The Highest Complaints have been lodged from State of Uttar Pradesh [692] followed by West Bengal [432] and Madhya Pradesh [372].

The Initiative by UGC has resulted in closure of 1991 Complaints, while 17 are active In Call Centre, 19 Complaints are being actively considered by Monitoring Agency, 45 Complaints are pending with UGC and 22 Complaints are pending with other Regulatory Authorities.

EduLegaL View:

Ragging is worst possible heinous crime, which affects the youth and has to be tackled at all levels. Government has made laws and regulations to address the situation and problem has been arrested to a substantial extent.

The amendment in the Regulations to protect a person from any conduct of physical or mental abuse relating to caste, race, sex of a person is also found in Article 15 and 16 of Constitution of India and the amendment further propogates the mandate of the Constitution.

Good One !

Ravi Bhardwaj

 

UGC notifies restructuring of courses in Physical and Sports Education

UGC2UGC while considering specification of new degrees in Physical and Sports Education in exercise of its powers u/s 22 of the UGC Act, 1956 has recently notified introduction of Bachelor of Physical Education and Sports (BPES) and Maters of Physical Education and Sports [MPES] in the list of specification of degrees, by way of amendment in the specification of degrees published on 5th July 2014.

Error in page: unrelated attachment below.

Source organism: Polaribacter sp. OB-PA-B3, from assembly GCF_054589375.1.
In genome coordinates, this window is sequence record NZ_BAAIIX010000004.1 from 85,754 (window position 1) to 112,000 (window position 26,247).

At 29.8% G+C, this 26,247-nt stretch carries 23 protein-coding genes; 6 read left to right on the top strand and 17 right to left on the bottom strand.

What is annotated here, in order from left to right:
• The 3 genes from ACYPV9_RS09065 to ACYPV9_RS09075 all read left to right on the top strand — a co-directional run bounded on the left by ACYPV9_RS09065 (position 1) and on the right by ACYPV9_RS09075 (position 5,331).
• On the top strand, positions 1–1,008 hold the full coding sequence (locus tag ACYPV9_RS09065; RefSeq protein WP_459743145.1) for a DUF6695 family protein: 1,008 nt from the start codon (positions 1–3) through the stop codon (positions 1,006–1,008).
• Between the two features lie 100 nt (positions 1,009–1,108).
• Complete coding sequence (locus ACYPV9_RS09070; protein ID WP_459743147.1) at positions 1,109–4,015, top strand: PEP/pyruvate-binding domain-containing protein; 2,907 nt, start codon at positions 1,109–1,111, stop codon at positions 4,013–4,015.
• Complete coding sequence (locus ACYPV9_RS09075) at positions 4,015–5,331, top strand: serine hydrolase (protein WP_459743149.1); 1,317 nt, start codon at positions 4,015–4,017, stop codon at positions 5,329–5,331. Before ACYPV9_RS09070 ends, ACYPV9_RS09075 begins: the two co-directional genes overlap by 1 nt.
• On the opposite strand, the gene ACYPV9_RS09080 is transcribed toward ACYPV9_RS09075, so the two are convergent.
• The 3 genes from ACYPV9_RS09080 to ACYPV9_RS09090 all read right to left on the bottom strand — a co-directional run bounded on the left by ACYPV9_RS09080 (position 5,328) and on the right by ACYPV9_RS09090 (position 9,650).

In the year, 1966, vide Notification dated 27.04.1966, UGC had introduced BPE [Bachelor of Physical Education] and MPE [Masters of Physical Education] in list of specification of degrees. In the year 2004, UGC recommended phasing out these degrees from the academics.

In the specification of degrees published in July 2014, UGC had restructured BPE [Bachelor of Physical Education] and MPE [Masters of Physical Education] and prescribed new degrees, viz., BPEd and MPEd, which was result of phasing out the BPE and MPE Degrees, started in year 2004.

Earlier, the BPE course run by several Universities in the Country was a 3 years degree course, allowing 12th Pass Students to pursue this Course. However, by amendment in July 2014, the Bachelor in Physical Education [BPEd] was prescribed as 2 year Course with Bachelor Degree as qualifying degree. This eliminated a big community of students aspiring to have career in Physical Education after passing Class 12th, as they would have to wait till their graduation.

UGC realised its mistake and has now restructured the courses in Physical and Sports Education and introduced Bachelor of Physical Education and Sports (BPES) and Maters of Physical Education and Sports [MPESportseducationS] in the list of specification of degrees. Pertinently, it has restored the qualifying examination to be 10+2 for the Bachelors Course and retained Bachelor Degree as qualifying examination for Master’s Course.

In addition, to BPES, the UGC has also approved MPES [Masters of Physical Education and Sports] Program. Considering that is a Master’s Degree, it will be of two years duration and will run concurrently with MPEd Degree Course.